Many members on the FOMC have said that any tapering of asset purchases is data dependant and recent economic data has not been too favourable with the most recent Non-Farm Payrolls report showing 169K jobs created vs. Exp. 180K, below the monthly gain of 200K many members on the FOMC have said they would like to see consistently before a slow down of asset purchases. Another risk to the tapering argument comes from the looming fiscal situation in the US, with the current fiscal year ending on September 30th and still no sign of an agreement in Congress regarding sequestration, which is likely to have an impact on economic growth if an agreement is not reached. Other issues potentially having an impact could be the geopolitical situation in Syria and the volatility seen in emerging markets as Fed tapering started to be priced in. Furthermore, the FOMC are expected to lower their 2013 growth forecast when they release their economic projections, which some argue would be a reason not to taper at this meeting.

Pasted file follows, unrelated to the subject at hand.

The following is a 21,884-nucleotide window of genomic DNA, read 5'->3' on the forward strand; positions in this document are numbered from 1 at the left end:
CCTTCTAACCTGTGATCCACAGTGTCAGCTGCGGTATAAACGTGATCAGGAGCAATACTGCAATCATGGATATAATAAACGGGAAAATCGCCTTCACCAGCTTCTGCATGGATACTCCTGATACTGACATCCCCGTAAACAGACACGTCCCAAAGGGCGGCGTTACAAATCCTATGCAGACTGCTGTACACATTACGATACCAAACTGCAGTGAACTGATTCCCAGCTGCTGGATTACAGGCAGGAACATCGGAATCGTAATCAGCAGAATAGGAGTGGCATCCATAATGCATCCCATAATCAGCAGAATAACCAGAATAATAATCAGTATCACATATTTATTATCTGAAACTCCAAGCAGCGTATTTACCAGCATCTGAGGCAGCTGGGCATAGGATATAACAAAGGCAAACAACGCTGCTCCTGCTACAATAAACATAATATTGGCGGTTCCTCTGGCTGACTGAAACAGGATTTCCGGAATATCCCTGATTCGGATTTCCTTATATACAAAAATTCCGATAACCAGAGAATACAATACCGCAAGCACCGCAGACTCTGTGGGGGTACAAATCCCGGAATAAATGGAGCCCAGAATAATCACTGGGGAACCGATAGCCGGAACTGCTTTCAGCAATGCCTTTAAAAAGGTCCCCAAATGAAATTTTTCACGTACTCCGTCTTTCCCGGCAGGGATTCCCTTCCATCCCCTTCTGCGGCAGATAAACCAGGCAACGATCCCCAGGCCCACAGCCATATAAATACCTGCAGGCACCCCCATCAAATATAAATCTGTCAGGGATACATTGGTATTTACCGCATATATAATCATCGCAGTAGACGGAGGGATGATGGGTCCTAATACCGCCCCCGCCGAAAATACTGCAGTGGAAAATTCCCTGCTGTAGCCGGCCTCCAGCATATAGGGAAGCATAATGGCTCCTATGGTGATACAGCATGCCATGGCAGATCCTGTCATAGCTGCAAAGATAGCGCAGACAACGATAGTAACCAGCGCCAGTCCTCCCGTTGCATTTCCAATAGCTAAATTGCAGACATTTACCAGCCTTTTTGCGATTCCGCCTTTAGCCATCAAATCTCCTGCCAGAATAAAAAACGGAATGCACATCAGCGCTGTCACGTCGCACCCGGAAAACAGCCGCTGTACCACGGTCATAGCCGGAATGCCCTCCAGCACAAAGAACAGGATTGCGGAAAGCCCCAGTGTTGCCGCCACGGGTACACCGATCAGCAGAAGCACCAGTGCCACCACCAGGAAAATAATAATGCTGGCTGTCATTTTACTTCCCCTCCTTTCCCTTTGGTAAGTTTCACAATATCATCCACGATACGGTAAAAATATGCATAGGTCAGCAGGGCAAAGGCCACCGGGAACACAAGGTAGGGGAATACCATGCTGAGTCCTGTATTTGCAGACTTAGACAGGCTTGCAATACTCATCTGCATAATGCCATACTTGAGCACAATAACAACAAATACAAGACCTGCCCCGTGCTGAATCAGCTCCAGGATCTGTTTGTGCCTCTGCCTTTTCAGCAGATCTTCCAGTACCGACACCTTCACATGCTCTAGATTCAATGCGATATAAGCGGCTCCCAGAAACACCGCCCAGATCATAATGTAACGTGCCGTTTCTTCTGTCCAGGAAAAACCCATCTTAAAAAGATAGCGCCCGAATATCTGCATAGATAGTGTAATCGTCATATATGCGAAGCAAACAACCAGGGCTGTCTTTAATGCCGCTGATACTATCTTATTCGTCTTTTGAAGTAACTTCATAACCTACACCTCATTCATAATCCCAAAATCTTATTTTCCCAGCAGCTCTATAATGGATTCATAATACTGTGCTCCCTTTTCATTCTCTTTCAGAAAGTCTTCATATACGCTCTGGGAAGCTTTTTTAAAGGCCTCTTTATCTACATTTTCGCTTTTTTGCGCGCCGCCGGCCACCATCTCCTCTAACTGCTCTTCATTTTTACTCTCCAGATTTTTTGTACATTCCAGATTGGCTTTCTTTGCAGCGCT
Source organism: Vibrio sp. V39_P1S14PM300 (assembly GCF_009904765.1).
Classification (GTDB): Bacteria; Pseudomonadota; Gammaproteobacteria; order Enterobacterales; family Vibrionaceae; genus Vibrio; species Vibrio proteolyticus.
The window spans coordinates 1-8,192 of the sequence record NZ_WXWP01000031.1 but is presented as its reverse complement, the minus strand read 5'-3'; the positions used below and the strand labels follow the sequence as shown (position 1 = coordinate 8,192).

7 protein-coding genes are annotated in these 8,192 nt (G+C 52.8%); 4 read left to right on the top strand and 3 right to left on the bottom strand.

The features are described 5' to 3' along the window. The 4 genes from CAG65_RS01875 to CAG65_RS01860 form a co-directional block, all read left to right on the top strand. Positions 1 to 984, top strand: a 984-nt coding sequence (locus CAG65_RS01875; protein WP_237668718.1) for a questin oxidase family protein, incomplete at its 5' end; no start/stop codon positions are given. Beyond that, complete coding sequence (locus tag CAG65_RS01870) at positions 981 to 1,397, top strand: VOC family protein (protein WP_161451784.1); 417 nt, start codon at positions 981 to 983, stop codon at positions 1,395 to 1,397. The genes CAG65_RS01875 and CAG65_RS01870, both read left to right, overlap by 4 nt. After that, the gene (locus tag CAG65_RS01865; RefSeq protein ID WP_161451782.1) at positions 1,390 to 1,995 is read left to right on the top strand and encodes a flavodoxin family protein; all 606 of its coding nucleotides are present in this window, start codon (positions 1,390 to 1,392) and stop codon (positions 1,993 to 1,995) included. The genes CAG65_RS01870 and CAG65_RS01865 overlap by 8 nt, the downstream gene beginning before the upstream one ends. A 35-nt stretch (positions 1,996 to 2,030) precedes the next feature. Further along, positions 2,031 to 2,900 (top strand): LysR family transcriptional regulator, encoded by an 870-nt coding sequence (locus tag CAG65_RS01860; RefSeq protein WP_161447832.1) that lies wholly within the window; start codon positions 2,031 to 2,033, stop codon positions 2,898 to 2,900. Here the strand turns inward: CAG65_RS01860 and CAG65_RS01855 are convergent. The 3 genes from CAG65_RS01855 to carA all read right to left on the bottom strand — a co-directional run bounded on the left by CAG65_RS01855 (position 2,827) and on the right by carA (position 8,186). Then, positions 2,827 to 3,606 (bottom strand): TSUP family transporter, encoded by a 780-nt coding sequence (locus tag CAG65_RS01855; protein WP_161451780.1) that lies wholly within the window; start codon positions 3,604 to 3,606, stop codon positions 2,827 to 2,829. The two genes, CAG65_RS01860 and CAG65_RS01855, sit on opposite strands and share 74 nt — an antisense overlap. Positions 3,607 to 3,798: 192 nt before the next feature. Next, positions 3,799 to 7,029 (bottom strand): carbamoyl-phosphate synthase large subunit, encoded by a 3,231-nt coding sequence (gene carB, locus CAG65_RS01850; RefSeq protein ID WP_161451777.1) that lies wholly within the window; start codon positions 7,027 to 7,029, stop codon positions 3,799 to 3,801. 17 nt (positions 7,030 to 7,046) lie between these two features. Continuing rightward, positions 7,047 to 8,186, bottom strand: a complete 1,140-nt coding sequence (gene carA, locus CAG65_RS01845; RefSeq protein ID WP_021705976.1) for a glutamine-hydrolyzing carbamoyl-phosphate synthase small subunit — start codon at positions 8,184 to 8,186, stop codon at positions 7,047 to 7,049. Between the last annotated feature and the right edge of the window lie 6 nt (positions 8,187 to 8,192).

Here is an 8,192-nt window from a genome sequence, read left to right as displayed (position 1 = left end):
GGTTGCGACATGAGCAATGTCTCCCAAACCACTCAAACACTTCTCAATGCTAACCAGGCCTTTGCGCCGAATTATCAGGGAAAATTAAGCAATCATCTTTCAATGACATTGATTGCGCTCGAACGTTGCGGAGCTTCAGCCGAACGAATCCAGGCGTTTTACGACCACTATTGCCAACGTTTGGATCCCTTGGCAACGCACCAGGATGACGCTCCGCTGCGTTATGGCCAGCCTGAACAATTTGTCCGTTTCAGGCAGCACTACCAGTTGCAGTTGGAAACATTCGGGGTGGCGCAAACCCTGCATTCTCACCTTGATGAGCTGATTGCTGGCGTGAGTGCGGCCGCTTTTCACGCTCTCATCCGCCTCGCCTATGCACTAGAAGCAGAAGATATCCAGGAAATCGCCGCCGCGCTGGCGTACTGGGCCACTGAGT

Another issue that may come into focus, particularly during Bernanke’s press conference, could be that of his successor. Bernanke’s term as chairman is due to come to an end in January with Obama set to nominate his successor during the Fall. Former Treasury Secretary Larry Summers has this week ruled himself out of the running for the job which supported Treasury's as the renowned dove, Janet Yellen, is now firm favourite for the role.
Market Reactions: obviously these refer to a world in which logic and a normal market applied. In the "new normal", neither is quite relevant.